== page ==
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The Great American Dust Bowl

3.90  ·  Rating details ·  2,580 ratings  ·  335 reviews
A speck of dust is a tiny thing. In fact, five of them could fit into the period at the end of this sentence.

On a clear, warm Sunday, April 14, 1935, a wild wind whipped up millions upon millions of these specks of dust to form a duster—a savage storm—on America's high southern plains.

The sky turned black, sand-filled winds scoured the paint off houses and cars, trains der
Hardcover, 80 pages
Published October 8th 2013 by HMH Books for Young Readers
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3.90  · 
Rating details
 ·  2,580 ratings  ·  335 reviews

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Oct 07, 2013 rated it really liked it
This is a short, quick, easy read, a history lesson in the most attractive packaging imaginable. Brown's text is simply presented, but thoroughly researched. I loved that he had the scientific explanations for the dust storms as well as first hand accounts. And I was delighted to see that he did cite his sources at the end. I don't always see this in adult nonfiction, much less a middle grade graphic novel.

But the art is going to be the star for most readers, including me. The cover is absolute
♥ Sandi ❣
4 stars

I always like to have a graphic at hand to read. Some go quickly and others are a slower read. Some are good verbally, some are well illustrated. It is nice to find one that is both. This book was well illustrated and colorful. It also gave a lot of historical fact wrapped up in it's few pages.

This book tells of the 1930's Dust Bowl in America. Not the first dust storm to ever occur, but the period of time that seemed to hold the most dust storms, one after the other. How it effected the
Concise, well-researched, and easy-to-understand, this excellent graphic novel captures the horrible devastation of the Dust Bow catastrophe. A must have for classroom and school libraries.
Rebecca McNutt
The Great American Dust Bowl is about a very strange natural phenomenon that created a huge cloud of dust, and the people who have to put up with it. This book was great, I didn't even have any idea that Dusters could actually happen or to what extent! And the graphic novel format is a good way to teach simple history to people.
Jan 28, 2014 rated it liked it
Great nonfiction piece on what the dust bowl actually was. Brown talks about the environmental things that happened to make the world dusty, and talks in detail about the effects on the people living in the Midwest at the time.

His illustrations, though often grim, are aesthetically pleasing, and clean and clear. Many take the form of infographics.

He doesn't get down to personal stories, really. He's more focused on the more general experiences of people as a whole, and the macros of the situat
Nov 27, 2013 rated it it was amazing
This is a brilliant graphic novel detailing the history of the Dust Bowl. I think I'll pair panels of it with passages from Out of the Dust.
Richie Partington
Richie's Picks: THE GREAT AMERICAN DUST BOWL by Don Brown, Houghton Mifflin, October 2013, 80p., ISBN: 978-0-547-81550-3

"As I lay me down to take my rest
I see that it's just dust in the wind"
-- Mark "Moogy" Klingman (1950-2011)

"The plain bordering the Rockies, despite its flatness, is still more than a thousand feet above sea level. It is a dry place: it receives no more than twenty inches of rain and snow a year, about half of what Georgia, Maine, or Oregon gets.
"Bison found the grass. Herds g
Deb (Readerbuzz) Nance
Jan 26, 2014 rated it really liked it
Shelves: history, poverty
I’m always drawn to this story, the story of the American Great Depression. It shaped my dad and mom and my parents’ generation, forming habits of thrift and care amid desperate times of worry and despair. I couldn’t pass up this new graphic novel for older children. And I’m glad I didn’t. Great American Dust Bowl uses startling pictures and words to share the story of that bleak time. Excellent.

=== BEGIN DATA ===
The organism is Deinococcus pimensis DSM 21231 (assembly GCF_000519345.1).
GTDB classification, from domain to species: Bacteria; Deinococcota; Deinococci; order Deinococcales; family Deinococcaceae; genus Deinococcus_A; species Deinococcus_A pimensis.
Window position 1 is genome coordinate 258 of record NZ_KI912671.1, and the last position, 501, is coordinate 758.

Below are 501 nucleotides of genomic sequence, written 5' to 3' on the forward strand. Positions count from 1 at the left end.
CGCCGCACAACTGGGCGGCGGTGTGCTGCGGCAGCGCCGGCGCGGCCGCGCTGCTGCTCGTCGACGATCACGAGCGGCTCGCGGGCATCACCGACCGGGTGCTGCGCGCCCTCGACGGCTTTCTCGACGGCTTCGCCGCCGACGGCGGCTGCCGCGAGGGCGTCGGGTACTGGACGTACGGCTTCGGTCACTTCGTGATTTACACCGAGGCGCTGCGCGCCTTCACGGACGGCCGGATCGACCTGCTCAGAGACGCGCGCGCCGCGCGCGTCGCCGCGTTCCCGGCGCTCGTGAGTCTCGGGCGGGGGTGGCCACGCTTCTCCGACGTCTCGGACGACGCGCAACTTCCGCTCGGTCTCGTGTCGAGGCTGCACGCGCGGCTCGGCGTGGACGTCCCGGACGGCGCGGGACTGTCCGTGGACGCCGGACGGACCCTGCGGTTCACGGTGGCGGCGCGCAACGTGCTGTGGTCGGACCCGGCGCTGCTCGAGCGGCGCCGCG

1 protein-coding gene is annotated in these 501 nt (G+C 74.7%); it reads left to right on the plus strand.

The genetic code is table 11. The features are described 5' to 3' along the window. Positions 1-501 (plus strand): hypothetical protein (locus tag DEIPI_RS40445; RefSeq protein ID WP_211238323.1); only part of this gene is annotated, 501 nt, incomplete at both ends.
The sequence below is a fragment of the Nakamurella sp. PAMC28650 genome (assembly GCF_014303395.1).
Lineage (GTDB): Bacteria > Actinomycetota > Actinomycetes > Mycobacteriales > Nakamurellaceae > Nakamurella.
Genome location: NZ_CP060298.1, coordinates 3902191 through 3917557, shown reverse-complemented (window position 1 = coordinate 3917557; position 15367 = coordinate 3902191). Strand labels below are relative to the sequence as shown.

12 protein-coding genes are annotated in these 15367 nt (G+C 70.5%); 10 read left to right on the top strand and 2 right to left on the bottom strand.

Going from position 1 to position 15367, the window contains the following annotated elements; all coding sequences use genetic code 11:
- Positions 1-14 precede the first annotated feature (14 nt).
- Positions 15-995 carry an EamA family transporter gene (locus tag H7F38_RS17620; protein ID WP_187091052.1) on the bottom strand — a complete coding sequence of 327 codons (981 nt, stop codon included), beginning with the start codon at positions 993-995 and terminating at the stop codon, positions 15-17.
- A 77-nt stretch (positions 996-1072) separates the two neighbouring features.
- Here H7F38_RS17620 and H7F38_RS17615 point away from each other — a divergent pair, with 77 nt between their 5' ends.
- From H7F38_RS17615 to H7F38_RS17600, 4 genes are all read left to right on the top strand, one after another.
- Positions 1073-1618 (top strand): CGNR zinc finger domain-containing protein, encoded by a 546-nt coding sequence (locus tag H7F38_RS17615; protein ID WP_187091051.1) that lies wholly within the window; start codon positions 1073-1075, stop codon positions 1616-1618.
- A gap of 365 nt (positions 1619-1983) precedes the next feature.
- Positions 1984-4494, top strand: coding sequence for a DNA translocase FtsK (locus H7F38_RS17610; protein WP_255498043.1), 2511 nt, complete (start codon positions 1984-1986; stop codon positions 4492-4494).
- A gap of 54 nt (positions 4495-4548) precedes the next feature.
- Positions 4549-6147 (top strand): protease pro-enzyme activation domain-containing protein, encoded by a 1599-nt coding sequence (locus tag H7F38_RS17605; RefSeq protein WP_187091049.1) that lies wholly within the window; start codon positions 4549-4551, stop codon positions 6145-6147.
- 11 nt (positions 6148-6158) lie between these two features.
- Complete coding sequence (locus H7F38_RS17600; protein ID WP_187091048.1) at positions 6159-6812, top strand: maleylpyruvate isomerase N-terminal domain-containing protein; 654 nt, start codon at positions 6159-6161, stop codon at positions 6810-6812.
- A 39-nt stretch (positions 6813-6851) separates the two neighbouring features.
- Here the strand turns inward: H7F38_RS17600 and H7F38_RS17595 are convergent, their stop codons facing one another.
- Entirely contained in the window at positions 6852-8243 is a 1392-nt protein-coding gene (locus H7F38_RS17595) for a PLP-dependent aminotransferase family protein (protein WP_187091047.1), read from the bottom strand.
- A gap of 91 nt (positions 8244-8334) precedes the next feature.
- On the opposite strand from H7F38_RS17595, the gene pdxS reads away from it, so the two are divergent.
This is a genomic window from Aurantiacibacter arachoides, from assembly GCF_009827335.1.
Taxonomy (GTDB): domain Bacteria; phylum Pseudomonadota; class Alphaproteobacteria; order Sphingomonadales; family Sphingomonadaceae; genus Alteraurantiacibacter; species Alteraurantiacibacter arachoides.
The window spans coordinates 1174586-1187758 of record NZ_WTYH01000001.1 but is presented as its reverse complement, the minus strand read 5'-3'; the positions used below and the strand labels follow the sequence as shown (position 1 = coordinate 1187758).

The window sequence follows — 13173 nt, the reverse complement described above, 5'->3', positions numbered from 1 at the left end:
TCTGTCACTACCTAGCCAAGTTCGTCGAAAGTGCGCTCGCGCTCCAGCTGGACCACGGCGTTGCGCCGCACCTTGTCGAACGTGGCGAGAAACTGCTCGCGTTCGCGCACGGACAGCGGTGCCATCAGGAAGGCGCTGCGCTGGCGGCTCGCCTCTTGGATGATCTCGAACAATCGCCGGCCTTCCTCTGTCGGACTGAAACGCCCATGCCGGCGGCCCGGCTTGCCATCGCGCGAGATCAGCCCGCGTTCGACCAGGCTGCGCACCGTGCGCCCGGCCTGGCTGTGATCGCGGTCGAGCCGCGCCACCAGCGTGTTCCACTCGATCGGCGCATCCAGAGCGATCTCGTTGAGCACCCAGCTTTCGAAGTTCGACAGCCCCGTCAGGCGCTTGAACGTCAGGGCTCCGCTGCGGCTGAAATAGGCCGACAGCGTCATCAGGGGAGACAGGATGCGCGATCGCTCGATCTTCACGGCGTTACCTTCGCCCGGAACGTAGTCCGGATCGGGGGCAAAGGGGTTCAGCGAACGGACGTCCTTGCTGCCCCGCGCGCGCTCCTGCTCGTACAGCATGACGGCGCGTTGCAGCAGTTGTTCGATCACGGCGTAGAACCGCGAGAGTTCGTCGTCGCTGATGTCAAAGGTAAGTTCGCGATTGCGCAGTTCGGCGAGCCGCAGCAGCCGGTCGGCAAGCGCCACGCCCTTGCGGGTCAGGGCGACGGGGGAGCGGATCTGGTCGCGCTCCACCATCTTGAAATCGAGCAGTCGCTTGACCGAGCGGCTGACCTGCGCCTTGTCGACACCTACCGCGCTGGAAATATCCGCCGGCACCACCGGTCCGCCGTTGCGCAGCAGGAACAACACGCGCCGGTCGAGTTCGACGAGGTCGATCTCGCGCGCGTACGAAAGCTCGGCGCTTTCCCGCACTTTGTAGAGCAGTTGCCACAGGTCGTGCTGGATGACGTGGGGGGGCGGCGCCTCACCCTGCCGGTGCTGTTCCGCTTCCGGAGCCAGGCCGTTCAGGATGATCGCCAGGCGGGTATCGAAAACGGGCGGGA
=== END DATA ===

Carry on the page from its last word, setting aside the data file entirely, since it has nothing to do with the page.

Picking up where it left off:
Edward Sullivan
A brilliant, dramatic, graphic chronicle of America's worst environmental catastrophe.
Nov 20, 2016 rated it really liked it
Shelves: graphic-novels
A great little historical graphic about the dust bowl. Very informative... I probably got just as much out of these 80 pages as I did out of a whole book I read on the subject!
Aug 21, 2015 rated it really liked it
Overview of the dust bowl. Whetted a thirst to consider taking time for The Worst Hard Times by Egan and Burns'/Duncan The Dust Bowl.
Marcus Trent
It's so sad reading about these events and the effects they had on so many people.
Denice Hein
Apr 14, 2015 rated it it was amazing
Shelves: graphic-novels
Intermediate Selection:

1. Story plot is easy to follow, Don Brown uses flashback and revisits historically significant events leading up to the American Dust Bowl. I believe this will help students make connections to other events they may or may not have studied completely yet. However, if this graphic novel is being used in a classroom, the teacher may have to decide if these events are worthy of full studies. It is unfortunate the curricula do not align (at least in Lincoln) for this American

Don Brown's graphic novel, The Great American Dust Bowl does a fantastic job of laying out the facts about the time in our country's history when the Dust Bowl was at its worst. He lays the foundation for the events by explaining the geology of the region, dating back to the creation of the Rocky Mountains, along with the ecological effects on the region as first the Native Americans and later the settlers lived on the land. He also explains the economic and historical significance of this time

Valerie Barnhart
Apr 15, 2015 rated it it was amazing
Shelves: graphic-novels
1) This text is a nonfiction graphic novel about the events during the Dust Bowl. The plot is easy to follow and the panels are creatively illustrated. This would be a remarkable book to use for researching the topic. The story is easy to understand with the explanation of the changes in land preservation and developments from the ranching to farming of the soil. The larger pictures guide the reader to focus on issues of economy, erosion, effects on people and animals, and life during these diff ...more
Annie Payne
Apr 27, 2016 rated it really liked it
This was an interesting and quick read. Some kids will find that they enjoy reading about true things while reading this book, but others may find that they would rather read fiction. I intend to use this as a book club selection for a group of preteens in the coming year, and thought of many ways to make our discussion both educational and fun for all of the students involved. We will have a look at my personal rock collection, including my most recent addition from Colorado; a look at my Great ...more